Nanosatellite data to help winegrowers in rural Catalonia
Government will launch second nanosatellite in autumn focused on climate change
Winegrowers in the Conca de Tremp area in northwest Catalonia will soon gain new insight into the soils in their vineyards, using data collected by the nanosatellite Enxaneta.
One of its tasks has been collecting information from sensors on the ground in areas with poor telephone coverage, in order to analyze how various physical parameters of the soil vary, with a view to helping grape growers.
How it works
The Cartographic and Geological Institute of Catalonia (ICGC) has a network of stations that measure soil and environmental parameters, with some sensors buried 5, 20, 50 and 100cm deep.
The project began with vineyards in the Conca de Tremp region and has expanded to other areas in the Pyrenees and Pre-Pyrenees, with climate change forcing vineyards to move to higher altitudes.
This means observation stations are installed in places with poor mobile phone network coverage, meaning the coverage provided by Enxaneta is key to their operation.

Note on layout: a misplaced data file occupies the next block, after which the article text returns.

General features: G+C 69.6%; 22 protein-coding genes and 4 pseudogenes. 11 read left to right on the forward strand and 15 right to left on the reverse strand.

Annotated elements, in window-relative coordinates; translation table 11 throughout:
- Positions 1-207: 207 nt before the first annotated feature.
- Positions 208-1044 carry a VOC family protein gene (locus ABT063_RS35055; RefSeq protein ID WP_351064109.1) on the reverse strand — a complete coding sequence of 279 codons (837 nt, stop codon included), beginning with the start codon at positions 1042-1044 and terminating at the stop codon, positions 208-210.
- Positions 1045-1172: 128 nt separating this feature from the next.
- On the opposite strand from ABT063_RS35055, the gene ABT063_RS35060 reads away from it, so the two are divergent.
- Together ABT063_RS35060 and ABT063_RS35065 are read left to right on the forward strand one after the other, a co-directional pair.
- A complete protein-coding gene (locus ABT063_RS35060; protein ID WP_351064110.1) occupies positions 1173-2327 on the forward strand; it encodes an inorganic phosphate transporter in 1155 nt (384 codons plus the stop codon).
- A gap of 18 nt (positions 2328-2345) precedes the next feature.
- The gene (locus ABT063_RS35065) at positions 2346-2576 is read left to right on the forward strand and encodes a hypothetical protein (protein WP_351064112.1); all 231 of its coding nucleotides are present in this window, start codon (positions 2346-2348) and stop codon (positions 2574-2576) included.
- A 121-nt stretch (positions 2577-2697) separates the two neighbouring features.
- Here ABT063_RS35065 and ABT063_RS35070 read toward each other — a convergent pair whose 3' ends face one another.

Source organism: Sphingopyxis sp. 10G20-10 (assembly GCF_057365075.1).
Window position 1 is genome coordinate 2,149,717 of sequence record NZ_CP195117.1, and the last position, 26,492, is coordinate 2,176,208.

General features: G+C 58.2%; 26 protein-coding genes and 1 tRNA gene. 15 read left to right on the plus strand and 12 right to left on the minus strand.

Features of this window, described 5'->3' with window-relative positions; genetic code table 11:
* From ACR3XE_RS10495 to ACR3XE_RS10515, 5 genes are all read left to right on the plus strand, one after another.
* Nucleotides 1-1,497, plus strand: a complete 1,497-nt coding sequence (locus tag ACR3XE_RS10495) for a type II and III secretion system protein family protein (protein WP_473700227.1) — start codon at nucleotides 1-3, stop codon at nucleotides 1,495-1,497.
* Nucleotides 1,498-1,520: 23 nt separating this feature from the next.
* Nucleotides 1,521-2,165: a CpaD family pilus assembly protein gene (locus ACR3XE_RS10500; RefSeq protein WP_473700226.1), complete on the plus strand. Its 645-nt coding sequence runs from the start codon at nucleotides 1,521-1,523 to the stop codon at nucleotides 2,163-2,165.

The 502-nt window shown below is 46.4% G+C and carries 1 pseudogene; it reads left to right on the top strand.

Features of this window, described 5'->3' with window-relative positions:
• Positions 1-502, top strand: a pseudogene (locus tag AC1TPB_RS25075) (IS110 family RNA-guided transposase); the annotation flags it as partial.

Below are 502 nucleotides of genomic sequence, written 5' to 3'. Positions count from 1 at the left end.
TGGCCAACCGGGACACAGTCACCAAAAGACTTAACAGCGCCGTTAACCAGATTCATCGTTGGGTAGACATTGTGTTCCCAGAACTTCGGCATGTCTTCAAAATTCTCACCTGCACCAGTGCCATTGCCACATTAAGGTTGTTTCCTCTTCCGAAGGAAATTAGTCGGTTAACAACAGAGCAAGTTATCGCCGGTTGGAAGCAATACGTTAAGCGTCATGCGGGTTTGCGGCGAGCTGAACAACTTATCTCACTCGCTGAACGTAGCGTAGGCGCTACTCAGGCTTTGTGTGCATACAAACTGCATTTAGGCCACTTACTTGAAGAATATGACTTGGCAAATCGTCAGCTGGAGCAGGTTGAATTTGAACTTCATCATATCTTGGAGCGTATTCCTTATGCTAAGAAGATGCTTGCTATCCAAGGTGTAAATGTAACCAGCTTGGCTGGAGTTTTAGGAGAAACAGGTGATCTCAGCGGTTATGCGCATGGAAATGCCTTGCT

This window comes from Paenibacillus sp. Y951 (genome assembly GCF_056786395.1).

From Wednesday, the data obtained will be made available to the public.
Farming, forestry and emergency services
Throughout 2022, the nanosatellite will also be deployed for other applications, such as livestock farming, forestry and for use by the emergency services.
Giving an update on the Catalan government's NewSpace program on Tuesday, vice president Jordi Puigneró also announced the launch of a second nanosatellite this autumn, focused on the fight against climate change.
The cost of the whole project will be €1.7m, while Enxaneta alone has cost €574,000.
While presiding over the presentation of the first results of real-world use of Enxaneta data, Puigneró said that "to bet on knowledge, technology and the space economy is to bet for the future of work in this country."
Listen below to the Filling the Sink podcast on the first Catalan nanosatellite in space - small step, giant leap or a load of hot air?